‘Good evening, we’re so sorry to intrude,’ said the first man.
Not sorry enough to call ahead, Lucy thought.
‘We would have called ahead but we wanted to approach you discretely,’ added the second.
‘Yes. Ms Rawlins, we represent certain commercial interests. These interests wish to ensure that their Civic Messages are reaching the right ears. We believe that you can help us with that.’
‘Yes, Ma’am. You have been identified as an Influencer, in the
circles we wish to penetrate.’
Lucy cleared her throat around a sudden desire to laugh.
‘I don’t think that can be right. I’m not an influencer.’ Lucy knew of a few Influencers, people whose social media followings were so large they could sway votes. She had little in common with any of them.
‘You’re the sort of influencer we’re looking for,’ explained number 2.
‘A person of genuine integrity. May we come in?’
Lucy paused, giving herself the space of a deep in-breath and it’s precisely twice the length outward counterpart. Releasing her confusion, grounding herself in the moment.
‘I’m sorry, have I got this right? You’re saying that, because of my personal integrity, I have become someone of influence. As a result, you’re here, cloak and dagger, on my doorstep representing “commercial interests” in the hopes that I will abandon that integrity and say what they pay me to?’
Number 1 began to bluster, but Lucy focused on the sudden rush of blood to number 2’s cheeks, the way his eyes darted to the ground, away from her gaze.
‘No, Gentlemen, I’m sorry. Integrity is the one thing that you can never purchase, that’s what makes it so rare.’
The door swung closed, settling into the aperture with a satisfying clunk. Lucy turned the key in the lock, hearing the snick as the tumblers secured the entrance.
All at once, Lucy felt the salty burn of tears tumbling from her eyes to chase their way down her cheeks. An emotional reaction to something that her mind was still processing. The wealthy, big business…they had their fingers in New Democracy. Of course they did. She’d known that the big Influencers were up for sale, but celebrity endorsements were easily dismissed. If they’d come to her door, though, could any of her friends opinions be trusted? Was everything tainted?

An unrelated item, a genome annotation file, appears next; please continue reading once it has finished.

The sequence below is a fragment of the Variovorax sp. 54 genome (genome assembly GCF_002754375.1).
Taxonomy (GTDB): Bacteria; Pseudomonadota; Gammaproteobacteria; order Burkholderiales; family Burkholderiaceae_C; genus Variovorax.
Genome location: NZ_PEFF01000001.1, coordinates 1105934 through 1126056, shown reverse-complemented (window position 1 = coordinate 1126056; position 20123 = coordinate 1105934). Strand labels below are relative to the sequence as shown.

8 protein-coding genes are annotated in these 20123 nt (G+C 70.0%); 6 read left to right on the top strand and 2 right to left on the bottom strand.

Lucy backed away from the door, dashing the tears from her eyes, feeling ideas become solid, giving her strength. If her integrity had been noticed by them, it must have been noticed by others. Perhaps there was a way she could use her influence, after all.
Pulling up her pad, Lucy logged on to her social network.
Lucy Rawlins has added a note: When is integrity, not integrity? When it’s for sale.
Not because of a flag,
But because of the man who
got my suitcase down on the plane
without my asking, and quietly,
embarrassedly, moved it closer to me
Because he had noticed the stewardess
single me out for a hand luggage telling-
off in the queue.
Britain is great
Not because of a colour,
unless that colour is the green of
the fresh land, watered and wetted
and soaked and drenched until we all hide,
laughing together under umbrellas,
bus shelters, in pubs, cafes and shops.
Britain is great
Because Byrhtnoth, through ‘ofermod’
(an excess of heart or mind or pride)
let the Danes come over for a fair fight,
instead of slaughtering them where they stood
trapped; and went on to lose at Maldon
but at least we got salt from the wounds.
Britain is great
Because we understand nuance. This
is not black or white. It so much more.
Perhaps the nuances of the language
have trained our brains for this. Let’s
not lose it in Twitter. We recall our history,
our racial components, with every sentence
We the people voted for Trump, but many were dismayed and surprised by the election result. I admit, I thought Hillary would squeak it but I wasn’t surprised. I’m not a Republican but I’m not dismayed. Not yet.
Firstly, at 41 I’ve been around long enough to see pundits get things wrong several times over and, for that matter, so has a two year old. Second, I consulted a variety of media during the campaign and not all of it suggested a Hillary victory. Some may find some of my sources dubious, but even the likes of ‘Infowars’ said something useful about inaccurate polling, as it turns out it was. Perhaps the most important source of all was the one people would be most dismissive of.
In a recent HOW story (theme: Beauty to Ashes) about a deceased Donald speaking through a medium I hedged my bets somewhat, but implied Trump lost the election. However, my story was inspired by the website channelingerik.com that actually prognosticated his victory. To cut a long story short, the website’s namesake, nineteen year old Erik Medhus, committed suicide five years ago but he allegedly speaks from the other side.